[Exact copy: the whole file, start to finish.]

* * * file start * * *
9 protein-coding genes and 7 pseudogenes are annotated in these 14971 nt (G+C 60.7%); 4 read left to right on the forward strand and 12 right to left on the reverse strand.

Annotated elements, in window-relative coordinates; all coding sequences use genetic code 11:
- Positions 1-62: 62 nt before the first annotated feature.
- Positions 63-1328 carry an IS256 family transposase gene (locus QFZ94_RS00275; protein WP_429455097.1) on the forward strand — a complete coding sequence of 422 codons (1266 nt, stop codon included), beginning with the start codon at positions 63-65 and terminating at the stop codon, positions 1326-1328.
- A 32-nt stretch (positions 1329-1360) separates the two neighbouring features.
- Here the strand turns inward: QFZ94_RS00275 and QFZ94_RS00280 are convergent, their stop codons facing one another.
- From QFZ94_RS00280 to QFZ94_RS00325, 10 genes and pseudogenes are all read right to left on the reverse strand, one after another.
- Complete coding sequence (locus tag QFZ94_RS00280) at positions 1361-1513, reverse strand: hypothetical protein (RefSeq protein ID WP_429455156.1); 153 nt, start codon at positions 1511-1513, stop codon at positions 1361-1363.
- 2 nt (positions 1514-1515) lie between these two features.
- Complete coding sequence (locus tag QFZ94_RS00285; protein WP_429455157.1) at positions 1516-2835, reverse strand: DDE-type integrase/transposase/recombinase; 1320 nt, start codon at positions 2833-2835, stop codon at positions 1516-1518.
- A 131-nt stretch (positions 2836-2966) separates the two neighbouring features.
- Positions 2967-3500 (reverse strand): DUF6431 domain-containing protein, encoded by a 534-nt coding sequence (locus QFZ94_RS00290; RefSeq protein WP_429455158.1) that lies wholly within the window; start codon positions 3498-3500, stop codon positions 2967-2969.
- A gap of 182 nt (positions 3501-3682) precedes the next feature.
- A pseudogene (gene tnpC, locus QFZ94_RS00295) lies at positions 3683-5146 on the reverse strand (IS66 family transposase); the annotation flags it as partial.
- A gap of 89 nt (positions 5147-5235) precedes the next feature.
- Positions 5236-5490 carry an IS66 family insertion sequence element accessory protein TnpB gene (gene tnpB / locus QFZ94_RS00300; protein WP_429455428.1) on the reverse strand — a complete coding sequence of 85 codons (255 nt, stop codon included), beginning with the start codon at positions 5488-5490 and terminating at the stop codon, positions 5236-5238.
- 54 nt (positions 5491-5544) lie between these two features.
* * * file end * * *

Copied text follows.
9 protein-coding genes and 7 pseudogenes are annotated in these 14971 nt (G+C 60.7%); 4 read left to right on the forward strand and 12 right to left on the reverse strand.

Annotated elements, in window-relative coordinates; all coding sequences use genetic code 11:
- Positions 1-62: 62 nt before the first annotated feature.
- Positions 63-1328 carry an IS256 family transposase gene (locus QFZ94_RS00275; protein WP_429455097.1) on the forward strand — a complete coding sequence of 422 codons (1266 nt, stop codon included), beginning with the start codon at positions 63-65 and terminating at the stop codon, positions 1326-1328.
- A 32-nt stretch (positions 1329-1360) separates the two neighbouring features.
- Here the strand turns inward: QFZ94_RS00275 and QFZ94_RS00280 are convergent, their stop codons facing one another.
- From QFZ94_RS00280 to QFZ94_RS00325, 10 genes and pseudogenes are all read right to left on the reverse strand, one after another.
- Complete coding sequence (locus tag QFZ94_RS00280) at positions 1361-1513, reverse strand: hypothetical protein (RefSeq protein ID WP_429455156.1); 153 nt, start codon at positions 1511-1513, stop codon at positions 1361-1363.
- 2 nt (positions 1514-1515) lie between these two features.
- Complete coding sequence (locus tag QFZ94_RS00285; protein WP_429455157.1) at positions 1516-2835, reverse strand: DDE-type integrase/transposase/recombinase; 1320 nt, start codon at positions 2833-2835, stop codon at positions 1516-1518.
- A 131-nt stretch (positions 2836-2966) separates the two neighbouring features.
- Positions 2967-3500 (reverse strand): DUF6431 domain-containing protein, encoded by a 534-nt coding sequence (locus QFZ94_RS00290; RefSeq protein WP_429455158.1) that lies wholly within the window; start codon positions 3498-3500, stop codon positions 2967-2969.
- A gap of 182 nt (positions 3501-3682) precedes the next feature.
- A pseudogene (gene tnpC, locus QFZ94_RS00295) lies at positions 3683-5146 on the reverse strand (IS66 family transposase); the annotation flags it as partial.
- A gap of 89 nt (positions 5147-5235) precedes the next feature.
- Positions 5236-5490 carry an IS66 family insertion sequence element accessory protein TnpB gene (gene tnpB / locus QFZ94_RS00300; protein WP_429455428.1) on the reverse strand — a complete coding sequence of 85 codons (255 nt, stop codon included), beginning with the start codon at positions 5488-5490 and terminating at the stop codon, positions 5236-5238.
- 54 nt (positions 5491-5544) lie between these two features.